SR w/ Acceleration: Distance Measured by A

• Gaussian97
In summary, the conversation discusses the problem of finding the distance between two objects, A and B, in a given time and frame. The solution presented involves using the invariance of vectors and calculating the distance as measured by A in the primed frame. However, the individual questioning this solution raises concerns about the use of the temporal distance and suggests finding a vector with a zero temporal distance instead.
Gaussian97
Homework Helper
Homework Statement
Let Alice and Bob be accelerated in Charles RF, with world lines with respect to C given by (1), what is the distance between A and B measured from C? What is the distance of A and B measured from A?
Relevant Equations
$$c = 1$$
$$t_{AB}=\frac{\sinh{(a\tau_{AB})}}{a}, \qquad x_{AB}=x_{0,AB}+\frac{\cosh{(a\tau_{AB})}-1}{a} \qquad (1)$$
Well, using (1) is easy to see that, at a given time in C ##t## both curves are described with the same value of ##\tau##, i.e. ##\tau_A=\tau_B=\tau##. So the corresponding positions at a given time ##t## are
$$x_{AB}=x_{0,AB}+\frac{\cosh{(a\tau)}-1}{a}$$
and therefore
$$\Delta x \equiv x_B - x_A = x_{0,B}+\frac{\cosh{(a\tau)}-1}{a} - x_{0,A}-\frac{\cosh{(a\tau)}-1}{a} = x_{0,B} - x_{0, A}$$
so A and B are always at the same distance from each other. No big problem here (I think)
My problem comes when I have to compute the distance measured in A.

The solution that I have says that the vector the vectors are invariant (which I agree) and therefore
$$\Delta x \vec{e}_x = \Delta x' \vec{e}'_x +\Delta t' \vec{e}'_t\Longrightarrow \Delta x' = \Delta x \vec{e}_x\cdot \vec{e}'_x = \cosh{(a\tau)} \Delta x$$
But I don't understand why this is the distance measured by A, because the "temporal distance" here is not zero, shouldn't we find a vector with ##\Delta t'=0## and then compute the distance?

PhDeezNutz
Gaussian97 said:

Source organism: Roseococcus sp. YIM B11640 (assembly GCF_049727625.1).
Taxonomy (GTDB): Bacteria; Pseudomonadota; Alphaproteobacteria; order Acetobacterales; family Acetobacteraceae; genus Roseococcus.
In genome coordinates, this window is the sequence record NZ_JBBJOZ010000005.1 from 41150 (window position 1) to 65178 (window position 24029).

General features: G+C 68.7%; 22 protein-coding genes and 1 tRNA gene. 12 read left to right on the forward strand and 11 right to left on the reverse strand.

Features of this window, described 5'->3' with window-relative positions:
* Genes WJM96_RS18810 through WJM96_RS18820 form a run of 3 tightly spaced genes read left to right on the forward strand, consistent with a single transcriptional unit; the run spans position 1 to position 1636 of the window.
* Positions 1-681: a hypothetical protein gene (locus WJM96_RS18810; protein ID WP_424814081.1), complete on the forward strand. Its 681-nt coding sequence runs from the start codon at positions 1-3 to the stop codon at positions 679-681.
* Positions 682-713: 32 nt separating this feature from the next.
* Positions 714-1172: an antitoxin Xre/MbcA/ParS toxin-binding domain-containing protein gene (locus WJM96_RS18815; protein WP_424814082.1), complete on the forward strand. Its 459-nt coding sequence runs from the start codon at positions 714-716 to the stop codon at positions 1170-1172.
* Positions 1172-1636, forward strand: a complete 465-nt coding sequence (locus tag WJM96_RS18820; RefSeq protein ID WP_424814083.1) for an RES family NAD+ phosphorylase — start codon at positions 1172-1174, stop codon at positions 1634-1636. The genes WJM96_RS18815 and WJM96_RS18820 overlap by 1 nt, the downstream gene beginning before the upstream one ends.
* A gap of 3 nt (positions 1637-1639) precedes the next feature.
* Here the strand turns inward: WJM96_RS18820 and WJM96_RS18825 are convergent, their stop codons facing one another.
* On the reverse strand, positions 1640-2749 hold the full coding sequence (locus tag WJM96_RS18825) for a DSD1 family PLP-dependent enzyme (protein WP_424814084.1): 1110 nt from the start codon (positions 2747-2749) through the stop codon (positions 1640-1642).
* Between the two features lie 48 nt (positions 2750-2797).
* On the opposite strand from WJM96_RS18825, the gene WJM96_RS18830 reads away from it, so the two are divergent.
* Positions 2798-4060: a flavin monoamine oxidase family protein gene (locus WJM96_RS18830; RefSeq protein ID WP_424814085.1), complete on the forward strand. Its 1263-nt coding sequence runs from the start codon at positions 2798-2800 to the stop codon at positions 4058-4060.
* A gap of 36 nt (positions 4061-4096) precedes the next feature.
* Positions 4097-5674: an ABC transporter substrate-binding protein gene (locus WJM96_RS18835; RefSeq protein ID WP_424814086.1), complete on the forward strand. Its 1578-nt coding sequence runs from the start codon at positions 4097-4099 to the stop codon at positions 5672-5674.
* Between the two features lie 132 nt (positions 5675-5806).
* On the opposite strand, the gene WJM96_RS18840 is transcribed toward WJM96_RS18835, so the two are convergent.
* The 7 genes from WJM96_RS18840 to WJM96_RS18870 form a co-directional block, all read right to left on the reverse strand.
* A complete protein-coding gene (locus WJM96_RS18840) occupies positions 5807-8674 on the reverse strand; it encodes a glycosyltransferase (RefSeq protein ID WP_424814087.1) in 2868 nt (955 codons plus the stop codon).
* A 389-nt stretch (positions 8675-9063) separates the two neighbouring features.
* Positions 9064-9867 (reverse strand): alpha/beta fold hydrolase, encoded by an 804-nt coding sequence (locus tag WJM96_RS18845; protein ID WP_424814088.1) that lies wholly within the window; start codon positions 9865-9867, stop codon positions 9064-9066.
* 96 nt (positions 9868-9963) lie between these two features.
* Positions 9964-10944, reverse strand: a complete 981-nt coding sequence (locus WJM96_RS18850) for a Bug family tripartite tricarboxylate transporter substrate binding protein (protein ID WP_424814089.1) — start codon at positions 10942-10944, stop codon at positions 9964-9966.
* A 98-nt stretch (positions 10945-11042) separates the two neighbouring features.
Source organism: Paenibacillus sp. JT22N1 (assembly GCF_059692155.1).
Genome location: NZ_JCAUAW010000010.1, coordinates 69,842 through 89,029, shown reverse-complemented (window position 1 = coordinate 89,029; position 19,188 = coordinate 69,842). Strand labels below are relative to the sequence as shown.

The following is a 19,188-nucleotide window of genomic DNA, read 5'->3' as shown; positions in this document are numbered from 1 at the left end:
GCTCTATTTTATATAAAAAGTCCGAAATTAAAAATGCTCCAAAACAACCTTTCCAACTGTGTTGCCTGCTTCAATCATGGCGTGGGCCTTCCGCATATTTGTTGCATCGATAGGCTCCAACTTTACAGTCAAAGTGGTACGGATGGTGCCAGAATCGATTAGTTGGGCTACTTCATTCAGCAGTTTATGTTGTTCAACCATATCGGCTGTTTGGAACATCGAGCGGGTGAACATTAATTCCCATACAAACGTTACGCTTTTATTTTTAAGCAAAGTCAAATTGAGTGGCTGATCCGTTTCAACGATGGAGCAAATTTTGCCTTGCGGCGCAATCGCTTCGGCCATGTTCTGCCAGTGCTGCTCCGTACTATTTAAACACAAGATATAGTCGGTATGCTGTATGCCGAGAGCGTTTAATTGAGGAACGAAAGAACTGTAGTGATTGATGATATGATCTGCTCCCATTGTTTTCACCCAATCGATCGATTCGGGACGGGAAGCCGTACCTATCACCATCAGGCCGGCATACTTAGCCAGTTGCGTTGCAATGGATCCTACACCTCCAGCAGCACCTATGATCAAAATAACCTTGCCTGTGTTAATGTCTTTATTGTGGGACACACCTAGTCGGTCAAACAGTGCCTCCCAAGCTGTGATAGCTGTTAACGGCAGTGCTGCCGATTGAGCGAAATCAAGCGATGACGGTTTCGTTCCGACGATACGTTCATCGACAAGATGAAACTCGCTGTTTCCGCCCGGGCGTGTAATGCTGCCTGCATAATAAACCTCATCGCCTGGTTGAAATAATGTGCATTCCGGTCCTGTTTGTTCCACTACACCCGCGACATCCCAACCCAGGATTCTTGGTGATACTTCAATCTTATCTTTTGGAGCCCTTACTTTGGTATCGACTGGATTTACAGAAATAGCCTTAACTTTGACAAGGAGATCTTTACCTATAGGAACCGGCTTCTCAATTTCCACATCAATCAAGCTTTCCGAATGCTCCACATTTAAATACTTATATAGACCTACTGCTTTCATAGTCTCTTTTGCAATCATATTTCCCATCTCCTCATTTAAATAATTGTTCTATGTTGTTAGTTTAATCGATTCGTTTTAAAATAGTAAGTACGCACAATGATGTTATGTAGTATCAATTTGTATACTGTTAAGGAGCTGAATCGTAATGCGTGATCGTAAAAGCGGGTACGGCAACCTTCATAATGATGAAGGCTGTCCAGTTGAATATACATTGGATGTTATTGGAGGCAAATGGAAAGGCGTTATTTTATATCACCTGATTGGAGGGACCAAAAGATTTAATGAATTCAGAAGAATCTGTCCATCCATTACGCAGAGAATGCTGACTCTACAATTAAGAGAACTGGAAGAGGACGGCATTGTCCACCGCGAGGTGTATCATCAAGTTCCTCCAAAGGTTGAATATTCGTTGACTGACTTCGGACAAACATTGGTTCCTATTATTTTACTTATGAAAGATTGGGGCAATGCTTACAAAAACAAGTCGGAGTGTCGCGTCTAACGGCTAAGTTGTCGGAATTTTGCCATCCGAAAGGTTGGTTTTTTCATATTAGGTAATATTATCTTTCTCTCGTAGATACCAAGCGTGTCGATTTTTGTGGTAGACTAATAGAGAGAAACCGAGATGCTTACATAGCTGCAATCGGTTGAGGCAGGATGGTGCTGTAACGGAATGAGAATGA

The solution that I have says that the vector the vectors are invariant (which I agree) and therefore
$$\Delta x \vec{e}_x = \Delta x' \vec{e}'_x +\Delta t' \vec{e}'_t\Longrightarrow \Delta x' = \Delta x \vec{e}_x\cdot \vec{e}'_x = \cosh{(a\tau)} \Delta x$$
But I don't understand why this is the distance measured by A, because the "temporal distance" here is not zero, shouldn't we find a vector with ##\Delta t'=0## and then compute the distance?
I agree with you. I'm not sure what they're doing in the solution that you posted. I take it that the primed frame is an inertial reference frame for which A is instantaneously at rest at the instant that A determines the distance to B. The distance between A and B, as measured by A, would be determined from simultaneous measurements of the positions of A and B in the primed frame (at the instant that A is at rest in this frame). So, as you say, ##\Delta t'=0##. The corresponding ##\Delta t## would not be zero.

PhDeezNutz

1. What is special relativity with acceleration?

Special relativity with acceleration is a theory that combines the principles of special relativity (which deals with the behavior of objects in uniform motion) with the effects of acceleration. It describes how objects behave when they are accelerating, which is when their velocity is changing.

2. How is distance measured in special relativity with acceleration?

In special relativity with acceleration, distance is measured using the concept of "proper distance". This is the distance between two points in space as measured by an observer who is at rest relative to those points. It takes into account the effects of time dilation and length contraction.

3. How does acceleration affect time in special relativity?

In special relativity, acceleration affects time in two ways. First, it causes time dilation, which means that time appears to pass slower for an accelerating object compared to an object at rest. Second, it causes the phenomenon of "relativity of simultaneity", where events that are simultaneous for an observer at rest may not be simultaneous for an accelerating observer.

4. Can an object travel faster than the speed of light in special relativity with acceleration?

No, according to the principles of special relativity, the speed of light is the maximum speed at which any object can travel. This applies to objects that are accelerating as well. As an object approaches the speed of light, its mass increases and it requires an infinite amount of energy to accelerate it further.

5. How is energy related to acceleration in special relativity?

In special relativity, energy is related to acceleration through the famous equation E=mc². This means that an object's energy is directly proportional to its mass and the square of its velocity. As an object's velocity increases, its energy also increases, and this is why it requires an infinite amount of energy to accelerate an object to the speed of light.

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